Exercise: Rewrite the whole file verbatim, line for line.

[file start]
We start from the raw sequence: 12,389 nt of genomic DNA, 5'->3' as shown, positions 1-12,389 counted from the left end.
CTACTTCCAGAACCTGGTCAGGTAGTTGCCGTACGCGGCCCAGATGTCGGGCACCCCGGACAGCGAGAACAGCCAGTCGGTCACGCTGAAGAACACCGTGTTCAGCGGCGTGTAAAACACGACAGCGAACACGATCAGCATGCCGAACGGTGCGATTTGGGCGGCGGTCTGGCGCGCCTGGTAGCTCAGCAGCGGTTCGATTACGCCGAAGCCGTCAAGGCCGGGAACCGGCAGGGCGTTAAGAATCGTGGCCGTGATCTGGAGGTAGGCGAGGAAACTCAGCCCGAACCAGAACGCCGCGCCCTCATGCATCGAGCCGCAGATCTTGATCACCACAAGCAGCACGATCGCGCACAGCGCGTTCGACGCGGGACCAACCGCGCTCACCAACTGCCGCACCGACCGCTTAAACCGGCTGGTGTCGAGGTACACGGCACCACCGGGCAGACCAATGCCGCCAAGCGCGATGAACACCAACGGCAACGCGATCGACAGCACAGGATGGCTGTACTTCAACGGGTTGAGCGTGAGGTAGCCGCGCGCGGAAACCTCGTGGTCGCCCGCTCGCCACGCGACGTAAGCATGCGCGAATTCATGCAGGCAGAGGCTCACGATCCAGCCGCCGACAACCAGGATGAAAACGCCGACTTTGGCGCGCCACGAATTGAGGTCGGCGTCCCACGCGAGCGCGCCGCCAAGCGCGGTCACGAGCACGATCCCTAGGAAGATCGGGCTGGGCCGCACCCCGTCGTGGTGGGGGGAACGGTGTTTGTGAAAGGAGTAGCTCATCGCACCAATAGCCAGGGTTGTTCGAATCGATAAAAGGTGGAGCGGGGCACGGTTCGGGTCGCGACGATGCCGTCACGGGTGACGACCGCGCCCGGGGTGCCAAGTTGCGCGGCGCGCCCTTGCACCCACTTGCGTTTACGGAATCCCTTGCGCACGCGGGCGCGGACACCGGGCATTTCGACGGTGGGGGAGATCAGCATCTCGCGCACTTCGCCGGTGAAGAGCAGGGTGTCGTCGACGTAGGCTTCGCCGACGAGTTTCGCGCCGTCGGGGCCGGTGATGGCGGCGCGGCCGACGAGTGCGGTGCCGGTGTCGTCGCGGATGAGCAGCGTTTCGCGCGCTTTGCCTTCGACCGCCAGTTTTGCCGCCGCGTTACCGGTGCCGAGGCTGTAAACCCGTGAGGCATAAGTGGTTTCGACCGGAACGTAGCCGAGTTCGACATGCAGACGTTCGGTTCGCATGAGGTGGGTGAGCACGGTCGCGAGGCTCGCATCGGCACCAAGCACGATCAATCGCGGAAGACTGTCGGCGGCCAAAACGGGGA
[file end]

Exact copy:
We start from the raw sequence: 12,389 nt of genomic DNA, 5'->3' as shown, positions 1-12,389 counted from the left end.
CTACTTCCAGAACCTGGTCAGGTAGTTGCCGTACGCGGCCCAGATGTCGGGCACCCCGGACAGCGAGAACAGCCAGTCGGTCACGCTGAAGAACACCGTGTTCAGCGGCGTGTAAAACACGACAGCGAACACGATCAGCATGCCGAACGGTGCGATTTGGGCGGCGGTCTGGCGCGCCTGGTAGCTCAGCAGCGGTTCGATTACGCCGAAGCCGTCAAGGCCGGGAACCGGCAGGGCGTTAAGAATCGTGGCCGTGATCTGGAGGTAGGCGAGGAAACTCAGCCCGAACCAGAACGCCGCGCCCTCATGCATCGAGCCGCAGATCTTGATCACCACAAGCAGCACGATCGCGCACAGCGCGTTCGACGCGGGACCAACCGCGCTCACCAACTGCCGCACCGACCGCTTAAACCGGCTGGTGTCGAGGTACACGGCACCACCGGGCAGACCAATGCCGCCAAGCGCGATGAACACCAACGGCAACGCGATCGACAGCACAGGATGGCTGTACTTCAACGGGTTGAGCGTGAGGTAGCCGCGCGCGGAAACCTCGTGGTCGCCCGCTCGCCACGCGACGTAAGCATGCGCGAATTCATGCAGGCAGAGGCTCACGATCCAGCCGCCGACAACCAGGATGAAAACGCCGACTTTGGCGCGCCACGAATTGAGGTCGGCGTCCCACGCGAGCGCGCCGCCAAGCGCGGTCACGAGCACGATCCCTAGGAAGATCGGGCTGGGCCGCACCCCGTCGTGGTGGGGGGAACGGTGTTTGTGAAAGGAGTAGCTCATCGCACCAATAGCCAGGGTTGTTCGAATCGATAAAAGGTGGAGCGGGGCACGGTTCGGGTCGCGACGATGCCGTCACGGGTGACGACCGCGCCCGGGGTGCCAAGTTGCGCGGCGCGCCCTTGCACCCACTTGCGTTTACGGAATCCCTTGCGCACGCGGGCGCGGACACCGGGCATTTCGACGGTGGGGGAGATCAGCATCTCGCGCACTTCGCCGGTGAAGAGCAGGGTGTCGTCGACGTAGGCTTCGCCGACGAGTTTCGCGCCGTCGGGGCCGGTGATGGCGGCGCGGCCGACGAGTGCGGTGCCGGTGTCGTCGCGGATGAGCAGCGTTTCGCGCGCTTTGCCTTCGACCGCCAGTTTTGCCGCCGCGTTACCGGTGCCGAGGCTGTAAACCCGTGAGGCATAAGTGGTTTCGACCGGAACGTAGCCGAGTTCGACATGCAGACGTTCGGTTCGCATGAGGTGGGTGAGCACGGTCGCGAGGCTCGCATCGGCACCAAGCACGATCAATCGCGGAAGACTGTCGGCGGCCAAAACGGGGA